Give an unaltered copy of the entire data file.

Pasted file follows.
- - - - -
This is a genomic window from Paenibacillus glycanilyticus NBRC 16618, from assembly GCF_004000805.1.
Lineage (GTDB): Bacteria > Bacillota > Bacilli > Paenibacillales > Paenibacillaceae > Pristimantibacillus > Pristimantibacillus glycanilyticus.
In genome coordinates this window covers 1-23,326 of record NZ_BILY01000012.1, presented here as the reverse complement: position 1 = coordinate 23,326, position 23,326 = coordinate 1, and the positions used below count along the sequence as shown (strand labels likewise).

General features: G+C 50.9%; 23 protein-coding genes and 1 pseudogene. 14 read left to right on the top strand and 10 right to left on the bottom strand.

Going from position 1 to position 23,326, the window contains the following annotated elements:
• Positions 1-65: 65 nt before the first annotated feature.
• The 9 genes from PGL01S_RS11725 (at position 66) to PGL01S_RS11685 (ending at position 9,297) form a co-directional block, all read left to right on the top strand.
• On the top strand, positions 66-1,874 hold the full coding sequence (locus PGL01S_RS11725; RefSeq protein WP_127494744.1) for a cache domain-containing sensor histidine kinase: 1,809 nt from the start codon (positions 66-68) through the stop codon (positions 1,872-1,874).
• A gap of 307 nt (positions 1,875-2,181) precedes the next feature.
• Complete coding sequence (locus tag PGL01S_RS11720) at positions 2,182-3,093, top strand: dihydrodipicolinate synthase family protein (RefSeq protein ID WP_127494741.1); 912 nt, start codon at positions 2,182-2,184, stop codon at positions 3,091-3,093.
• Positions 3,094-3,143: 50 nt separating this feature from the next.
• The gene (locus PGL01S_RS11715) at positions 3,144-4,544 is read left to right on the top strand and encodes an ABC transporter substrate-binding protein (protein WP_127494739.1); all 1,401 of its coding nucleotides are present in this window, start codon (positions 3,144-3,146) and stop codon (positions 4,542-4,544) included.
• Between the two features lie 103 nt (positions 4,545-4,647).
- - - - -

This is a genomic window from Paenibacillus glycanilyticus NBRC 16618, from assembly GCF_004000805.1.
Lineage (GTDB): Bacteria > Bacillota > Bacilli > Paenibacillales > Paenibacillaceae > Pristimantibacillus > Pristimantibacillus glycanilyticus.
In genome coordinates this window covers 1-23,326 of record NZ_BILY01000012.1, presented here as the reverse complement: position 1 = coordinate 23,326, position 23,326 = coordinate 1, and the positions used below count along the sequence as shown (strand labels likewise).

General features: G+C 50.9%; 23 protein-coding genes and 1 pseudogene. 14 read left to right on the top strand and 10 right to left on the bottom strand.

Going from position 1 to position 23,326, the window contains the following annotated elements:
• Positions 1-65: 65 nt before the first annotated feature.
• The 9 genes from PGL01S_RS11725 (at position 66) to PGL01S_RS11685 (ending at position 9,297) form a co-directional block, all read left to right on the top strand.
• On the top strand, positions 66-1,874 hold the full coding sequence (locus PGL01S_RS11725; RefSeq protein WP_127494744.1) for a cache domain-containing sensor histidine kinase: 1,809 nt from the start codon (positions 66-68) through the stop codon (positions 1,872-1,874).
• A gap of 307 nt (positions 1,875-2,181) precedes the next feature.
• Complete coding sequence (locus tag PGL01S_RS11720) at positions 2,182-3,093, top strand: dihydrodipicolinate synthase family protein (RefSeq protein ID WP_127494741.1); 912 nt, start codon at positions 2,182-2,184, stop codon at positions 3,091-3,093.
• Positions 3,094-3,143: 50 nt separating this feature from the next.
• The gene (locus PGL01S_RS11715) at positions 3,144-4,544 is read left to right on the top strand and encodes an ABC transporter substrate-binding protein (protein WP_127494739.1); all 1,401 of its coding nucleotides are present in this window, start codon (positions 3,144-3,146) and stop codon (positions 4,542-4,544) included.
• Between the two features lie 103 nt (positions 4,545-4,647).